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Collins v. Experian Info. Solutions, Inc.

United States Court of Appeals, Eleventh Circuit

January 5, 2015

CURTIS J. COLLINS, Plaintiff-Appellant,
v.
EXPERIAN INFORMATION SOLUTIONS, INC., Defendant-Appellee

Appeal from the United States District Court for the Northern District of Alabama. D.C. Docket No. 2:11-cv-00938-AKK.

For Curtis J. Collins, Plaintiff - Appellant: David L. Selby II, Bailey & Glasser, LLP, Birmingham, AL; Patricia Mulvoy Kipnis, Bailey & Glasser, LLP, Haddonfield, NJ; Wesley L. Phillips, Phillips Law Group, LLC, Birmingham, AL.

For Experian Information Solutions, Inc., Defendant - Appellee: Gregory Russell Hanthorn, Rebecca Brown Crawford, Jones Day, Atlanta, GA; Leilus Jackson Young Jr., Ferguson Frost & Dodson, LLP, Birmingham, AL.

Before MARTIN, JULIE CARNES and BLACK, Circuit Judges.

OPINION

Page 1331

BLACK, Circuit Judge

Curtis J. Collins appeals the district court's grant of summary judgment in favor of Experian Information Solutions, Inc. (Experian), in his lawsuit alleging Experian negligently and willfully violated its duty under the Fair Credit Reporting Act (FCRA), 15 U.S.C. § 1681i(a), to conduct a reasonable reinvestigation of disputed information contained in his credit file.[1] This appeal presents us with a question of first impression--whether an allegation of a violation of § 1681i(a), requiring a consumer reporting agency to conduct a " reasonable reinvestigation" of disputed information contained in a consumer's credit file, requires the consumer reporting agency to have disclosed the consumer's credit report to a third party in order for a consumer to recover actual damages. Looking to the plain language of the FCRA, we are convinced that a consumer's credit report need not be published to a third party in order to entitle the consumer to actual damages under § 1681i(a), and we reverse the district court's finding to the contrary.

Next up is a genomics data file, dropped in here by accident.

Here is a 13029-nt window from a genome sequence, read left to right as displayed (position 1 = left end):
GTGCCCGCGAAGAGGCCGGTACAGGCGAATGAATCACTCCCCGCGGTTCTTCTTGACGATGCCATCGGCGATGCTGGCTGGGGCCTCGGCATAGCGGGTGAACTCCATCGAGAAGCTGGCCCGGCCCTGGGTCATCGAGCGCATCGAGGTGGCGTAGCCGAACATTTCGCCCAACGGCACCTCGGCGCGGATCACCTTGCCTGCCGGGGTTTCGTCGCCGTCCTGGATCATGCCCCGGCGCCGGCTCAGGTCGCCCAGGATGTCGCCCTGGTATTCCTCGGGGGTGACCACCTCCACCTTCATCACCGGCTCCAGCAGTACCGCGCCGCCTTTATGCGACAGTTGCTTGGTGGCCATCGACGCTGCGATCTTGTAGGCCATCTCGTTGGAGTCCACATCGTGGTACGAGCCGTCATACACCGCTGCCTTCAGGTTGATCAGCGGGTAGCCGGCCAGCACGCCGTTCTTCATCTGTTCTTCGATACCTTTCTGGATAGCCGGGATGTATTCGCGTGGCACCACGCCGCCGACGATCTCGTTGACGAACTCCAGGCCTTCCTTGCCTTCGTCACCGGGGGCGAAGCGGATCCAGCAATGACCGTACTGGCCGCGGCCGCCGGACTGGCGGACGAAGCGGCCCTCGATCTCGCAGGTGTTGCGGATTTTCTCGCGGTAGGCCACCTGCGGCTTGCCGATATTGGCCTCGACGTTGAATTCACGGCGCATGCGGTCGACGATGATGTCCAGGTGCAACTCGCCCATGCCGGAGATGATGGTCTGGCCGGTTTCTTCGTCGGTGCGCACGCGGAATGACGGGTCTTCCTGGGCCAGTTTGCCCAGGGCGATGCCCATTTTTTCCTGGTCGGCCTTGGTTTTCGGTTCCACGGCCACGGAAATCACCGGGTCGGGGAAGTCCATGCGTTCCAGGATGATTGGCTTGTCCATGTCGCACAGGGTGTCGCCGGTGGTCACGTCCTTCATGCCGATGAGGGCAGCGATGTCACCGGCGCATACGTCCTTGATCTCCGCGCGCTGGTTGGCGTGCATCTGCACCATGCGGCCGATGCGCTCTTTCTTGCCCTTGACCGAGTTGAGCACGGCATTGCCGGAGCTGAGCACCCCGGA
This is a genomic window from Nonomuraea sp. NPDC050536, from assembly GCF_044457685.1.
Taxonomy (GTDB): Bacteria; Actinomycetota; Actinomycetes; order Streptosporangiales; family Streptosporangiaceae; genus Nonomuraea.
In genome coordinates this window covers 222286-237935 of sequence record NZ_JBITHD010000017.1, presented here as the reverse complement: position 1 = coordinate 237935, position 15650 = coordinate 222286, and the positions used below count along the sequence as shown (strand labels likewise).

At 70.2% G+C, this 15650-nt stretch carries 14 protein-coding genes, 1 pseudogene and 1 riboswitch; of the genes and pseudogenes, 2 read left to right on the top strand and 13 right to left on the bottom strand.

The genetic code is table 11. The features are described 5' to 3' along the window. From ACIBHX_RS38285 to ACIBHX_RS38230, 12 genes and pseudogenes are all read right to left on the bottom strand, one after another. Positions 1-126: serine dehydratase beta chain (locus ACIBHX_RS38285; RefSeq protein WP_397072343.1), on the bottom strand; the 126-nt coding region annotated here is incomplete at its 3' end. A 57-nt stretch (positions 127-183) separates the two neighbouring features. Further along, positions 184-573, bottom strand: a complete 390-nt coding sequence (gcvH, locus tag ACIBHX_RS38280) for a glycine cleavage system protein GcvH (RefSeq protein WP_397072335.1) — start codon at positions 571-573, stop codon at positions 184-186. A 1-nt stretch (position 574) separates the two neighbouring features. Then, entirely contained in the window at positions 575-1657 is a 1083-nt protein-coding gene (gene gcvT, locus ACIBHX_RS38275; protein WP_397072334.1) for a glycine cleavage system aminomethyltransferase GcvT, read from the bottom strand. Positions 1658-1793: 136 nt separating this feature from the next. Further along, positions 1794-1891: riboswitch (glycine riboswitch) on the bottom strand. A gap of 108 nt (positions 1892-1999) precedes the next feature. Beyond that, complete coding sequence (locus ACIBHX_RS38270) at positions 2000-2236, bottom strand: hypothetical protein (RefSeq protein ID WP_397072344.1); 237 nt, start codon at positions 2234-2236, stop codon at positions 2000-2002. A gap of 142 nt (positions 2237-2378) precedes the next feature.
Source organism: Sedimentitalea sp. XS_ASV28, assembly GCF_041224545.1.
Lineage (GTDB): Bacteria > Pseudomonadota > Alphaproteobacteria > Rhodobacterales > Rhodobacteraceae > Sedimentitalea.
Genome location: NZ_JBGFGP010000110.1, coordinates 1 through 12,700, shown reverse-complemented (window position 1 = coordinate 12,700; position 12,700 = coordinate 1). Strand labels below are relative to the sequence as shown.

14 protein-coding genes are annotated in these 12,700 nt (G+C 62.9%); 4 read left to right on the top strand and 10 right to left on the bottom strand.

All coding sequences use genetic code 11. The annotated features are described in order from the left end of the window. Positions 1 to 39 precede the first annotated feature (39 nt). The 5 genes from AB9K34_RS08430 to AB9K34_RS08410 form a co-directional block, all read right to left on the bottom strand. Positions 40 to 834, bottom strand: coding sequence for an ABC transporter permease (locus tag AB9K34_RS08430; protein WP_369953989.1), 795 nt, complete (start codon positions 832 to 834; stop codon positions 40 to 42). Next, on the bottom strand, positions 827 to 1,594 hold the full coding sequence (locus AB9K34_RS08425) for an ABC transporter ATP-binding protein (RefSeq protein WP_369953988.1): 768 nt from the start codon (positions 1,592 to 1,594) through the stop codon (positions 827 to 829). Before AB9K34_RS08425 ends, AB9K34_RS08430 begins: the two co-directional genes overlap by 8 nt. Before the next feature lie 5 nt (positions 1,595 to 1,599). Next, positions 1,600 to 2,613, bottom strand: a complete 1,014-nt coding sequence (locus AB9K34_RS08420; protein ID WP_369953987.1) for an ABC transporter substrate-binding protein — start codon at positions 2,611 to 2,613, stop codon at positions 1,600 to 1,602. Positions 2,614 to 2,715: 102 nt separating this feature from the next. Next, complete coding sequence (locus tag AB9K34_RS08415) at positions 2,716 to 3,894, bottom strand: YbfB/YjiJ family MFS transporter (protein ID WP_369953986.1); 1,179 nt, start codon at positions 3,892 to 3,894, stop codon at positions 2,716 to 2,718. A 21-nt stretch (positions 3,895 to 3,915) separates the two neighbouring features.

I. BACKGROUND

In April 2010, Equable Ascent Financial, LLC (Equable) sued Collins in the Small Claims Court of Jefferson County, Alabama. In its complaint, Equable alleged it had been assigned an account from GE Capital Corp., and that Equable had the right to bring an action for payment on that account. Collins answered, denying

Page 1332

he owed Equable any money. After a trial where both parties appeared with counsel, the court entered judgment in favor of Collins on July 26, 2010.

The purported debt to Equable was listed on an Experian credit report pulled in June 2010. In order to remove the Equable debt from his credit file, Collins wrote to Experian on July 30, 2010, explaining:

I don't owe any money to Equable Ascent Financial for account [] #XXX1237. This account is wrong. Delete it immediately. Equable Ascent sued me for this debt in the small claims court of Jefferson County, Alabama, case #SM-10-2973, in my answer to the lawsuit I denied I owed any money on the account, judgment was entered for defendant, you can call the court for more information at 205-325-XXXX or the attorneys for Equable Ascent at 205-250-XXXX.

Experian's corporate representative testified that due in part to a zip code discrepancy on the envelope, Experian believed the letter may not have been sent by Collins. Experian sent Collins a letter at his home address on August 9, 2010, stating it had received a suspicious request regarding his personal credit information that it had determined was not sent by Collins. The letter advised Collins:

If you believe that information in your personal credit report is inaccurate or incomplete, please [call, visit our website, or write]. Be sure to include all of the following: your full name including middle initial . . .; Social Security number; current mailing ...

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